After advancing to the NFC Championship for three years running, the San Francisco 49ers have undoubtedly become one of the premier teams in the NFL. It is obvious that they have the talent to go the distance, having been one play shy of winning the Super Bowl just two seasons ago, but unfortunately, coming close does not cut it in professional football. The red and gold went into this off season with a couple of pro bowl players already on injured reserve, then, they watched several starting defenders leave through free agency, and as if that was not enough, their premier pass rusher, Aldon Smith, and franchise quarterback, Colin Kaepernick became the subjects of two separate, but equally strange, legal investigations. Chaos might be the best descriptor for what has happened in the Bay Area, and that is without the reports of a possible rift between general manager Trent Baalke, and head coach Jim Harbaugh that set the sports world on fire back in late February. The Raiders are known for this kind of turbulence, in fact, many people have come to expect it in Oakland, but not across the bay. Not with the five-time Super Bowl champs. Focusing on what has transpired on the offensive side of the ball, here are five questions for the 49ers heading into training camp.
Beginning with the most important position of all, the quarterback, can San Francisco signal caller Colin Kaepernick take the next step as a pocket passer? Everyone has seen his athleticism, his cannon of an arm, and there is no defense in the league that does not worry about his ability as a runner, but can he stand in the pocket under duress and find his third or fourth receiver for a big gain, or will he continue to tuck it and run before giving the play a chance to develop? It sometimes appears that his mind has been made up pre-snap as to which receiver is getting the ball as he forces the play regardless of the coverage. With physical receivers who wrestle for the ball like Anquan Boldin, sometimes it works. When the other team has cornerbacks like Richard Sherman who do the same, sometimes it fails miserably. Often times in order to win championships, a quarterback must rely on his eyes more than his arm, stand in the pocket for an extra second or two, deliver the ball to a third or fourth option breaking open, and take the punishing hit that comes afterward. There are times when Kaepernick has done so and the offense has rolled. Other times he has not and the offense has sputtered.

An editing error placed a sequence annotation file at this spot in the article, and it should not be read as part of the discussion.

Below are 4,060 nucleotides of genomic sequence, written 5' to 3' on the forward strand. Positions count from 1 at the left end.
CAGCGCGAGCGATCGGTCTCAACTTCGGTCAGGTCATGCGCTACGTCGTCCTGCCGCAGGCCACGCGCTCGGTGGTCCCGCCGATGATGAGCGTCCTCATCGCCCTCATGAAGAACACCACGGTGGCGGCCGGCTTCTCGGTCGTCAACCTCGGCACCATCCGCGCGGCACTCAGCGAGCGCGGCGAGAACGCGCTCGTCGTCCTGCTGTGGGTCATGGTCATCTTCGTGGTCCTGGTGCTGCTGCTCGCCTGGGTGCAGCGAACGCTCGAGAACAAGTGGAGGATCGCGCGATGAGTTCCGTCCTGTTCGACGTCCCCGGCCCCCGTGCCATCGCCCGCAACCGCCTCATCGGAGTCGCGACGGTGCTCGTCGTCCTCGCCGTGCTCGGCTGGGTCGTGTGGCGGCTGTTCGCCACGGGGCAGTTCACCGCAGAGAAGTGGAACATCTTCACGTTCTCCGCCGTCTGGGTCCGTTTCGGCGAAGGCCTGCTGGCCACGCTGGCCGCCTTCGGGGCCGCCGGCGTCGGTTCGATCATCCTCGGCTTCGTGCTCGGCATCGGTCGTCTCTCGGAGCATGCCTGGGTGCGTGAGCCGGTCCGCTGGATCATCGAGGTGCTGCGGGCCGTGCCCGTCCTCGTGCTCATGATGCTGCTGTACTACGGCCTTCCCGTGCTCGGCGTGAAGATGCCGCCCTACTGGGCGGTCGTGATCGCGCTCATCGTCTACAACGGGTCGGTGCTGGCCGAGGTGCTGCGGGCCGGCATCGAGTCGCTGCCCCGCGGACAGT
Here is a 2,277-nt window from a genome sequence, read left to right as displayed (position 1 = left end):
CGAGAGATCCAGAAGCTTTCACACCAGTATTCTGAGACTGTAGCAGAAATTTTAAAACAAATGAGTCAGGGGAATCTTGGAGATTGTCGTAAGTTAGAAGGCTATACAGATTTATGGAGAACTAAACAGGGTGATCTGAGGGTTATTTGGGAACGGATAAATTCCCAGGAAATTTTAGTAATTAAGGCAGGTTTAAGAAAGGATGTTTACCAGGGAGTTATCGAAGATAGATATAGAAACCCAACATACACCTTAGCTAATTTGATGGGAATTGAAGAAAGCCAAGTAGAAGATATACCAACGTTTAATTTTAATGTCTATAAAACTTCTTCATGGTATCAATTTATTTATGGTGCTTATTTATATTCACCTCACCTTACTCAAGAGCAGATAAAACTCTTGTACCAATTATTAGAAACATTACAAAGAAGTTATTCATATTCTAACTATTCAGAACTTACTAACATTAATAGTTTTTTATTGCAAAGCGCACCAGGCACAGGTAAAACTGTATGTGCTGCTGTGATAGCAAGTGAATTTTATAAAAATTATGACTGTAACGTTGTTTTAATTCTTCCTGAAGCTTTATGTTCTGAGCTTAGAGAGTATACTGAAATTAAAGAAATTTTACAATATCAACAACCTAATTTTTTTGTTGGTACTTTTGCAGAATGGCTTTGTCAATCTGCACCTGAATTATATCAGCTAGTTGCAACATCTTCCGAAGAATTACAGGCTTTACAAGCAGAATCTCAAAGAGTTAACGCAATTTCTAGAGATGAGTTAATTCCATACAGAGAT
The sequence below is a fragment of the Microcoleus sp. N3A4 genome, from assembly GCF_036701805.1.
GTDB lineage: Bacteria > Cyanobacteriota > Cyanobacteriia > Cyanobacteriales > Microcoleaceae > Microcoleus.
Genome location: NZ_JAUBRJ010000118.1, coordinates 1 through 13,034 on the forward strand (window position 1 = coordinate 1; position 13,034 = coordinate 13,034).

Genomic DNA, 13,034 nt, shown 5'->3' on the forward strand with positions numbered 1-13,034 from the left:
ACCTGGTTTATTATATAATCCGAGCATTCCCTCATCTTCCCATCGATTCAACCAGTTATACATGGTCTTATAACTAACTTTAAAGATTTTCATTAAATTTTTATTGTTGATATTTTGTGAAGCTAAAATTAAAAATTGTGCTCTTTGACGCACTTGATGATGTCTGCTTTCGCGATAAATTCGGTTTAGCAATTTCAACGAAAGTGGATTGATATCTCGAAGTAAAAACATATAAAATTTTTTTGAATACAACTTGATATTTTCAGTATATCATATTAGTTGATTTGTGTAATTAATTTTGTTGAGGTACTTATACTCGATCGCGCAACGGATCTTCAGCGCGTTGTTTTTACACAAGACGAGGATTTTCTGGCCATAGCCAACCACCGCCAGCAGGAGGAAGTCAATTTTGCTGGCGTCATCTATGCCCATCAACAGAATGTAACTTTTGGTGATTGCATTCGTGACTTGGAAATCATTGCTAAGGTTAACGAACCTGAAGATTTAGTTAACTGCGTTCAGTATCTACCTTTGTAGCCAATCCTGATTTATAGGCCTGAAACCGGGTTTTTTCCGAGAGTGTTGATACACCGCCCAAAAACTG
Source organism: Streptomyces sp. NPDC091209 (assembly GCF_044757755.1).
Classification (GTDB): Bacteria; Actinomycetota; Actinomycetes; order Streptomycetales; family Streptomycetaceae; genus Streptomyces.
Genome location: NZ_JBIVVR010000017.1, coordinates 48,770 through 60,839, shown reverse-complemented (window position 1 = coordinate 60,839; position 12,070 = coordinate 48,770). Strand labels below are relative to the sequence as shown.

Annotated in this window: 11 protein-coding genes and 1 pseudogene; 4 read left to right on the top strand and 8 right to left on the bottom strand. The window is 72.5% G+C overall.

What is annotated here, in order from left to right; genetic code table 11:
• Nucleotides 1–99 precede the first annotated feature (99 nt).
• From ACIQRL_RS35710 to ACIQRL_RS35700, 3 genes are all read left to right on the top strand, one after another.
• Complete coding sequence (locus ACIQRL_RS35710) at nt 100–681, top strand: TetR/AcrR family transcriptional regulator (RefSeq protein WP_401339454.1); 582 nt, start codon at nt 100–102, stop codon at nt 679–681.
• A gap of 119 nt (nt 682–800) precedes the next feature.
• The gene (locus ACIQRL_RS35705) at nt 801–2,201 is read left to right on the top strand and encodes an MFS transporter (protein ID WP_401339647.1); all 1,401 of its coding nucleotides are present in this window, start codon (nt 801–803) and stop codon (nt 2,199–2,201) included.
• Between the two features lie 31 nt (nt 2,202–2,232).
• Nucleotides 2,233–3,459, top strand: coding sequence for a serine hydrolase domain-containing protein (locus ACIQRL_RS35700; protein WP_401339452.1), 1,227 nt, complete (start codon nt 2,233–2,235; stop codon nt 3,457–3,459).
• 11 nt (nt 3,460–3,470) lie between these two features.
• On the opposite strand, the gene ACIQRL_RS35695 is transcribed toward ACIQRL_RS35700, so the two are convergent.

Granted, the 49ers have not fielded the greatest crop of receivers in recent seasons and so the quarterback is not entirely to blame. Aside from Michael Crabtree, San Francisco has had difficulty locating receiver talent in the draft, and even with that in mind, Crabtree himself has been unavailable for a significant amount of games in his young career due to injury. Trent Baalke and staff elected to skip the receiver position in the first round of this year’s draft, but then traded for former Buffalo Bills standout Stevie Johnson on the second day. In Johnson, a bay area native, the team gets a dependable veteran who had posted three consecutive 1,000 yard seasons until a litter of injuries put a damper on his 2013 campaign.
The niners then used a fourth round pick to select Bruce Ellington from South Carolina, an intriguing slot-type receiver who can double as a return man. Ellington, though a smaller receiver, adds a speed element that has been missing in the aerial attack, while Johnson provides a crafty route-running prowess that particularly shows up on option routes. Former Broncos number one receiver, Brandon Lloyd has also been signed and will create more competition in training camp. These additions have significantly upgraded the receiving corps from a year ago, but whether San Francisco has done enough to solidify their passing attack will remain a question until the 2014 campaign gets underway.
The offensive line has been one of San Francisco’s strengths for quite some time now, but with pro bowl guard Mike Iupati rehabbing from a serious injury, and with starting center Jonathan Goodwin’s off season release, there are some concerns along the front. Reserve lineman Daniel Kilgore was resigned to compete for the starting center position but he is yet to start an NFL game in his career. Baalke’s draft selection of Marcus Martin, the top center prospect on many scouting boards, appears to give the impression that the organization is not sold on Kilgore alone. Coach Harbaugh will not hand any position over, it must be earned. Rest assured there will be a strong competition for that spot and who comes out on top is anyone’s guess at this point. However, both Kilgore and Martin could see significant time if Iupati has any setbacks in his rehab.